A few things to note in the code above.  I call a function named “LoadBizTalkMappings” which reads an XML file from disk (BizTalkApplicationMapping.xml), serializes it into an object, and returns that object.  That XML file contains name/value pairs of BizTalk application names and Active Directory domain groups.  Notice that I use the “IsInRole” operation on the Principal object to discover if this user can view this particular feed.  Finally, see that I’m using web caching with a file dependency.  After the first load, my mapping object is read from cache instead of pulled from disk. When new applications come on board, or a AD group account changes, simply changing my XML configuration file will invalidate my cache and force a reload on the next RSS request.  Neato.

That’s all well and good, but how do I use this thing?  First, in my RSSBus web directory, I created an “App_Code” directory and put my class files (formatter and BizTalkApplicationMappingManager) in there.  Then they get dynamically compiled upon web request.  The next step is tricky.  I originally had my formatter called within my RSSBus file where my input parameters were set.  However, I discovered that due to my RSS caching setup, once the feed was cached, the security check was bypassed!  So, instead, I put my formatter request in the RSSBus cache statement itself.  Now I’m assured that it’ll run each time.

So what do I have now?  I have RSS urls such as http://server/rssbus/BizTalkOperations.rsb?app=Application1 which will only return results for “Application1” if the caller is in the AD group defined in my XML configuration file.  Even though I have caching turned on, the RSSBus engine checks my security formatter prior to returning the cached RSS feed.  Cool.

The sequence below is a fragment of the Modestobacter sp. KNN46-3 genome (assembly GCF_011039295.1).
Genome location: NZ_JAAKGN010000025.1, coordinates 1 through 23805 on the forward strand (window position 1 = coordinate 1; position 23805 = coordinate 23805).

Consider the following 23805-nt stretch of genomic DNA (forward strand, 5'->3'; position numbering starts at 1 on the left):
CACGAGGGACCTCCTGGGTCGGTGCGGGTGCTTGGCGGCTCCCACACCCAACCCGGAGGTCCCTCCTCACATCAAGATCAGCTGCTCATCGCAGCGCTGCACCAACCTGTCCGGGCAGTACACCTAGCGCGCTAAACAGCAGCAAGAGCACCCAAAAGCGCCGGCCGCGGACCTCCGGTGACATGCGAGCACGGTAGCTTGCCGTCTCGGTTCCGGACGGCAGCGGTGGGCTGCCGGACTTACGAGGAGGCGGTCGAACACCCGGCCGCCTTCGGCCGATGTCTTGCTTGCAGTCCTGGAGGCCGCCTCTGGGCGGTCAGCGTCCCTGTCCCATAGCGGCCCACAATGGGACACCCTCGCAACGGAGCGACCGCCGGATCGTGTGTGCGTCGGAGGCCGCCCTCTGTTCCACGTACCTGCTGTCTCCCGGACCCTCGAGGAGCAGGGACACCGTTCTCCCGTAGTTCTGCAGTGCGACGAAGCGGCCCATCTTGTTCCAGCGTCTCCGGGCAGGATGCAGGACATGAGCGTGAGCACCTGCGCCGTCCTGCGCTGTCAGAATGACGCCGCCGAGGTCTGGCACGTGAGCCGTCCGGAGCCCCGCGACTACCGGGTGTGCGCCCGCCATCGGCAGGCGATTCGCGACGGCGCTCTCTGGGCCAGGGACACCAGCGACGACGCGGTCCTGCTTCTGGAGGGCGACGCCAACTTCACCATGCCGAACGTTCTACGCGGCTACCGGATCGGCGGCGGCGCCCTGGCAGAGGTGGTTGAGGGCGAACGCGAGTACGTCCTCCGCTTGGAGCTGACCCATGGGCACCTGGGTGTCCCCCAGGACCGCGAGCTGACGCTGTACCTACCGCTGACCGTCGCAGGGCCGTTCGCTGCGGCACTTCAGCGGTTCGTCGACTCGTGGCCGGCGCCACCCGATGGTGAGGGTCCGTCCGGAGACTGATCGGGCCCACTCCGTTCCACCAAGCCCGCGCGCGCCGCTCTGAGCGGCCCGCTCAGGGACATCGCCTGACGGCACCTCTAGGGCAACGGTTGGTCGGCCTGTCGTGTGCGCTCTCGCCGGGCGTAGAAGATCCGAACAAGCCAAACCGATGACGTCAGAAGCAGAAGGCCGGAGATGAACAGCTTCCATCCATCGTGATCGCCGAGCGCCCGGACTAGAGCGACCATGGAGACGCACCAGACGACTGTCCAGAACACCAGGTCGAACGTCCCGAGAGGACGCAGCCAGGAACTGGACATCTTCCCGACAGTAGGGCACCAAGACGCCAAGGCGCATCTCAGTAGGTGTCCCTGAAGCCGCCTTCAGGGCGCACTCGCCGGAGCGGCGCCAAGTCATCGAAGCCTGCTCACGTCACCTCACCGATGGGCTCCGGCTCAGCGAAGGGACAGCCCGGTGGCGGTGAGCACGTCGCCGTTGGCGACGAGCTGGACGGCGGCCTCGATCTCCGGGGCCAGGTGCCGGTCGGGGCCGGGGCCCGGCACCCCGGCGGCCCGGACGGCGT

Is this the most practical application in the world?  Nah.  But, RSS can play an interesting role inside enterprises when tracking operational performance and this was a fun way to demonstrate that.  And now, I have a secure way of allowing business personnel to see the levels of activity through the BizTalk systems they own.  That’s not a bad thing.

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Author: Richard Seroter

Richard Seroter is Director of Developer Relations and Outbound Product Management at Google Cloud. He’s also an instructor at Pluralsight, a frequent public speaker, the author of multiple books on software design and development, and a former editor plus former 12-time Microsoft MVP for cloud. As Director of Developer Relations and Outbound Product Management, Richard leads an organization of Google Cloud developer advocates, engineers, platform builders, and outbound product managers that help customers find success in their cloud journey. Richard maintains a regularly updated blog on topics of architecture and solution design and can be found on Twitter as @rseroter.

2 thoughts

  1. Hey Richard, that’s pretty cool! There are actually a couple other ways you could’ve implemented the formatter, depending on how you expected to use it, but this is pretty cool anyway.

    Also, notice that you could also store pretty easily the application mappings within the RSSBus profile system if you didn’t want to have to manage external files 🙂